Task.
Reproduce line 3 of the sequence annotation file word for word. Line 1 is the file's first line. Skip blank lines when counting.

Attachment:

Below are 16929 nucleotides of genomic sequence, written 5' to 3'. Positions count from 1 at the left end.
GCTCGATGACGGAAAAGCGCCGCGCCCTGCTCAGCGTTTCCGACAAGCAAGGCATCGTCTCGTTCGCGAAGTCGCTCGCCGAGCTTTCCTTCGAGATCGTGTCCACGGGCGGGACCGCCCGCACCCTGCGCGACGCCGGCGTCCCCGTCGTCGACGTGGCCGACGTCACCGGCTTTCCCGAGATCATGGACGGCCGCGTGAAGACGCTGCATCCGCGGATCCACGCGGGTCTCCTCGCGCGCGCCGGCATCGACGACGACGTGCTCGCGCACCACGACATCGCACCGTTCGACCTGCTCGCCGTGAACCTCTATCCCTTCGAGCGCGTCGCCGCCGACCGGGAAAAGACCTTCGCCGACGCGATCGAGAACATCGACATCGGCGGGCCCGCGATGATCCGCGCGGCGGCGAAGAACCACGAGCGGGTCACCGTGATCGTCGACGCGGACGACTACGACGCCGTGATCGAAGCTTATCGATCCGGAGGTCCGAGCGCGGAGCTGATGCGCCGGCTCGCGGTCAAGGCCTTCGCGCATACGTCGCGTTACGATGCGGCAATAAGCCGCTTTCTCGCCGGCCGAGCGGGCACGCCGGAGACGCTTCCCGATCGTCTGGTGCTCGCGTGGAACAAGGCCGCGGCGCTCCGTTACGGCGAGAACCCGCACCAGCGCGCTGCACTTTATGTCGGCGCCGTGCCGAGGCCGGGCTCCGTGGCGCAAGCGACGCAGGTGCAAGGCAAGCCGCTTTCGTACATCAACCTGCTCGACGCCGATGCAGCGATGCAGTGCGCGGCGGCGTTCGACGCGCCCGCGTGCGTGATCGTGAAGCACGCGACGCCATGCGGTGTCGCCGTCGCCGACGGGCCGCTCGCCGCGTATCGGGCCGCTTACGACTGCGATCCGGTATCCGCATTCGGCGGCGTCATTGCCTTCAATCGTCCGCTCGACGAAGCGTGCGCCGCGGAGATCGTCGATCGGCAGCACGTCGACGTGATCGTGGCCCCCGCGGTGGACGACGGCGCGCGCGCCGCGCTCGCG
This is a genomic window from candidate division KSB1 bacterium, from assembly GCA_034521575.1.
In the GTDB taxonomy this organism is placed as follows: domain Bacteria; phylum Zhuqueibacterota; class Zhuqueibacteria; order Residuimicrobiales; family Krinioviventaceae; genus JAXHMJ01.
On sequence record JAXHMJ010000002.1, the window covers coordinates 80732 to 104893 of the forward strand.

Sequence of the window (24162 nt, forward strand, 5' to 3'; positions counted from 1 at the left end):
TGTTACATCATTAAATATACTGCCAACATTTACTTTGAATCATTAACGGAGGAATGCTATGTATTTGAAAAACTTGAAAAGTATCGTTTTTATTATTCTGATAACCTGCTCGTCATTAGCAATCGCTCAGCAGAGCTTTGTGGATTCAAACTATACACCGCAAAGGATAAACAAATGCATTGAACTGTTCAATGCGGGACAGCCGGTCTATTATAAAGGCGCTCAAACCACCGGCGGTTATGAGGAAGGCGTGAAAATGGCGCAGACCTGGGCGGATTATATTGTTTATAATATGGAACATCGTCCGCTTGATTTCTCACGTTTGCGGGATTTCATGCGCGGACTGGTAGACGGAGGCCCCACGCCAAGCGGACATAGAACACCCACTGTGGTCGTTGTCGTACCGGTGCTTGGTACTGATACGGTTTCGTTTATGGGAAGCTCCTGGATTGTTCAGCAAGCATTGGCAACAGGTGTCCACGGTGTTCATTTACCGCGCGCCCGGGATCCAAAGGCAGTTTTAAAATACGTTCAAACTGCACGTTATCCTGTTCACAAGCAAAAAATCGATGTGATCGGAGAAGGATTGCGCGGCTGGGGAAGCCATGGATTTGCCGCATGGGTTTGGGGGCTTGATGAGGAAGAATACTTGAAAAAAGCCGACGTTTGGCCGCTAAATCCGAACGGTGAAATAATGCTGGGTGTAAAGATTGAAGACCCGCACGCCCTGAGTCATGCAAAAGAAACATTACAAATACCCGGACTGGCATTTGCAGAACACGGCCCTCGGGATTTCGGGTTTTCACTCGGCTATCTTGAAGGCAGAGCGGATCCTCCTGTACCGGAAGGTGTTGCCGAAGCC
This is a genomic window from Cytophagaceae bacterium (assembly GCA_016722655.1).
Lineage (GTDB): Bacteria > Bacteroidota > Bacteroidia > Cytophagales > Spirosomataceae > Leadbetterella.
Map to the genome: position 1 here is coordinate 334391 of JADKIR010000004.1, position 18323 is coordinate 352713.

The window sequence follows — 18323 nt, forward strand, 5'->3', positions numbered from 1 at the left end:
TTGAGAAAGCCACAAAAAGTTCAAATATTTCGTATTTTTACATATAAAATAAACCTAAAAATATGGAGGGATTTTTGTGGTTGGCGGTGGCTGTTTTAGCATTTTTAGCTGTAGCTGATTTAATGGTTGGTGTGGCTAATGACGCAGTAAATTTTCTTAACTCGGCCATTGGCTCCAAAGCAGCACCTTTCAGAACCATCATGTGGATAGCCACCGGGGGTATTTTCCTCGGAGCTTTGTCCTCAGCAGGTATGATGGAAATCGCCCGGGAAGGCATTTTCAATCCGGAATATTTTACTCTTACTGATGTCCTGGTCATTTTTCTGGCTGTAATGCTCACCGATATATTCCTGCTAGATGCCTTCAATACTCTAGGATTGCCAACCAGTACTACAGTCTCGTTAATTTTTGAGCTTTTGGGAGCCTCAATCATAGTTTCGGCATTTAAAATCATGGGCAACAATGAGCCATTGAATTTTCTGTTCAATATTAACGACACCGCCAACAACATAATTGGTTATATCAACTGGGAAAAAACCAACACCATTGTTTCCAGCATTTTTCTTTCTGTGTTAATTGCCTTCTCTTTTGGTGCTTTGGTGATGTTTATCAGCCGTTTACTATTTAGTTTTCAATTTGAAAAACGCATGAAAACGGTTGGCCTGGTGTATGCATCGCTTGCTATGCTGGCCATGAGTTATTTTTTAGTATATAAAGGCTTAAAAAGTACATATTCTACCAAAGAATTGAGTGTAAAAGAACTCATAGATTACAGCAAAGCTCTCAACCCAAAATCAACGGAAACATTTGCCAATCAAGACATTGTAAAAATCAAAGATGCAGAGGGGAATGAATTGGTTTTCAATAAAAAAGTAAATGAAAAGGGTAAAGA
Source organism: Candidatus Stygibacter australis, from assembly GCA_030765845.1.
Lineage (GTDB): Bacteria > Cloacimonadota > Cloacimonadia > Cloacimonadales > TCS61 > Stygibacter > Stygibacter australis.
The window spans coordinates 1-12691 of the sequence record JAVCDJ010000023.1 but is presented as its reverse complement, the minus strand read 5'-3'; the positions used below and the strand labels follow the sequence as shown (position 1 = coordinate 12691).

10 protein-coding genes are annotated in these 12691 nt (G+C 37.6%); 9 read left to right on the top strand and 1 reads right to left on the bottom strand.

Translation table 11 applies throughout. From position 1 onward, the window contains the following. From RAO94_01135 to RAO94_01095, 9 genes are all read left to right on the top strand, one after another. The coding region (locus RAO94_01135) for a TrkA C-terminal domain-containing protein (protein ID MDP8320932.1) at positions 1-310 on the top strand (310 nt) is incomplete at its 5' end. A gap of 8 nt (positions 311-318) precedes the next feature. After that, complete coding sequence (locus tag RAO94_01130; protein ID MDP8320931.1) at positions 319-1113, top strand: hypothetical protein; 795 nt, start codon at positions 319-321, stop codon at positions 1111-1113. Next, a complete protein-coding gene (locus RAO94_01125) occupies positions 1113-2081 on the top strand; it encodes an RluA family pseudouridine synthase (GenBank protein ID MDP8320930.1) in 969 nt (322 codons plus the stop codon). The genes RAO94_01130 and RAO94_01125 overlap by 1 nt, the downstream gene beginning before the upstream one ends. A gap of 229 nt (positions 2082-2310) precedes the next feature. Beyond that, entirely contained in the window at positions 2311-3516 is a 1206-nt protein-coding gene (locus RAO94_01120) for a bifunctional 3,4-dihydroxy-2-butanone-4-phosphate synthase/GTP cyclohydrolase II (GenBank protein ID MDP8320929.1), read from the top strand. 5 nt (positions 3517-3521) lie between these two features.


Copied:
This is a genomic window from candidate division KSB1 bacterium, from assembly GCA_034521575.1.